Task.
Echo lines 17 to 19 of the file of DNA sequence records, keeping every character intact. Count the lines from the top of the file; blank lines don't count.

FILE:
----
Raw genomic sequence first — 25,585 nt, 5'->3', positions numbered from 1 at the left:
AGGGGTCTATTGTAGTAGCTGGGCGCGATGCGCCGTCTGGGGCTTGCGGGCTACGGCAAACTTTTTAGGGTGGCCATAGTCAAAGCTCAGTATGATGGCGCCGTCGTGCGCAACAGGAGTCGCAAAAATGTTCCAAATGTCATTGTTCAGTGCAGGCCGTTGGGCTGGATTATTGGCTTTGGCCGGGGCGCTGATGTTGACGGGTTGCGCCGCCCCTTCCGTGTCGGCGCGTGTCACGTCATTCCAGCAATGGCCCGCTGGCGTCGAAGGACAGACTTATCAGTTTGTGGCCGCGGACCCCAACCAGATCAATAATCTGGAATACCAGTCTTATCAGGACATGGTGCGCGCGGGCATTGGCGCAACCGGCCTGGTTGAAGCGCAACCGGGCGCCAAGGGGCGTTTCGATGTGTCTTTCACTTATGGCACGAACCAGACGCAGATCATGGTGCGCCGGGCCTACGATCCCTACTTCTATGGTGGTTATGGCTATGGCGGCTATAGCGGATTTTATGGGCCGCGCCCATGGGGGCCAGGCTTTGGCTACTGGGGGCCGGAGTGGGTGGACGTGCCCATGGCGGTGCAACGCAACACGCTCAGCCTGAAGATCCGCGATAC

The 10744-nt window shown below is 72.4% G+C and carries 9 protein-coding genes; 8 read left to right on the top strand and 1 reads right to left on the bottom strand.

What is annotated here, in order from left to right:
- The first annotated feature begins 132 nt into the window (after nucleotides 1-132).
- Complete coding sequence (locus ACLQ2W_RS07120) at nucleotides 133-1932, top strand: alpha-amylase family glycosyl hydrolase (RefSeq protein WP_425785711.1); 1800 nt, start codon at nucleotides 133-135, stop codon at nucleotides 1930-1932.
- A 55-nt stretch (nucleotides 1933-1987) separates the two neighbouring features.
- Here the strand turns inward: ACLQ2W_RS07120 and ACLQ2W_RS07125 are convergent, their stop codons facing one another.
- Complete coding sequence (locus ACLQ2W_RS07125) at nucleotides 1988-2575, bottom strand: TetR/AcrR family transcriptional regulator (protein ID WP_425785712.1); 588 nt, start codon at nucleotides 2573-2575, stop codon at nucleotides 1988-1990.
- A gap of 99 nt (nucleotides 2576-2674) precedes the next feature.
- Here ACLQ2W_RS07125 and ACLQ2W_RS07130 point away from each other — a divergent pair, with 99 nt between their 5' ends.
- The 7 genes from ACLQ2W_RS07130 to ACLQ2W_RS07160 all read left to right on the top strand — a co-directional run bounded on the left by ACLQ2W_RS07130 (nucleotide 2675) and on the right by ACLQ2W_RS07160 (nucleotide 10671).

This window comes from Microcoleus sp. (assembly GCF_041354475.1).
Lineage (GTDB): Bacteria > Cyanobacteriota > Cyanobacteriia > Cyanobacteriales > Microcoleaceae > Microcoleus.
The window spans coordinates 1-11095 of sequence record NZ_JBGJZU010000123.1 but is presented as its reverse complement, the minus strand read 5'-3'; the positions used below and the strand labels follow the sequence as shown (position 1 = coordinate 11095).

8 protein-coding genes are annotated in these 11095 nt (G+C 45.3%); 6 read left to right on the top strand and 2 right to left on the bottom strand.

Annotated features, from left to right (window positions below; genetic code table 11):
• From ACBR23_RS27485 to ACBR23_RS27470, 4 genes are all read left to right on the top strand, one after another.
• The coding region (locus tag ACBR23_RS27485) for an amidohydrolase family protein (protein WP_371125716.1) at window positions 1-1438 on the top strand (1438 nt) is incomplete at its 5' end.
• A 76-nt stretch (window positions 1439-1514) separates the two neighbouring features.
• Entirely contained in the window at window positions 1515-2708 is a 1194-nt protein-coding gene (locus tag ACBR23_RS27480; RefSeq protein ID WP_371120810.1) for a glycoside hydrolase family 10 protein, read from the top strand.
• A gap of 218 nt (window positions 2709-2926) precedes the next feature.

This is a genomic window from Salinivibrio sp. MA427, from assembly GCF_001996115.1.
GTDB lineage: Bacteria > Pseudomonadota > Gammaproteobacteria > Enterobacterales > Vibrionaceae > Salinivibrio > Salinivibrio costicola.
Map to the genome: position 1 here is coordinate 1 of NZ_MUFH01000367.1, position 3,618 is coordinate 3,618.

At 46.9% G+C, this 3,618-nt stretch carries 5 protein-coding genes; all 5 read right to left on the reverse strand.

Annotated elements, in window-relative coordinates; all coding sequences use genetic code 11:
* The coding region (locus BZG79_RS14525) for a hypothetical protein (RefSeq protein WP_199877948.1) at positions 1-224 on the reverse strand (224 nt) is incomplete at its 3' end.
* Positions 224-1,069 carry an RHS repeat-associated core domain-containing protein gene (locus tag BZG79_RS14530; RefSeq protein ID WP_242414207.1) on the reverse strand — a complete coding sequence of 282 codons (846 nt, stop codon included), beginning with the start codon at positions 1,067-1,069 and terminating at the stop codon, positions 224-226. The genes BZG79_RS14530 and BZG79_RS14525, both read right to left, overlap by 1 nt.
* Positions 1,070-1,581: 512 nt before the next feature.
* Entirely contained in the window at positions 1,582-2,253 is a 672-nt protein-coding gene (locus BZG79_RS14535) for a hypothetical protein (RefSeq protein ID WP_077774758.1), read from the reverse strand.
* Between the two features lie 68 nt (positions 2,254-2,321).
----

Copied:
Annotated features, from left to right (window positions below; genetic code table 11):
• From ACBR23_RS27485 to ACBR23_RS27470, 4 genes are all read left to right on the top strand, one after another.
• The coding region (locus tag ACBR23_RS27485) for an amidohydrolase family protein (protein WP_371125716.1) at window positions 1-1438 on the top strand (1438 nt) is incomplete at its 5' end.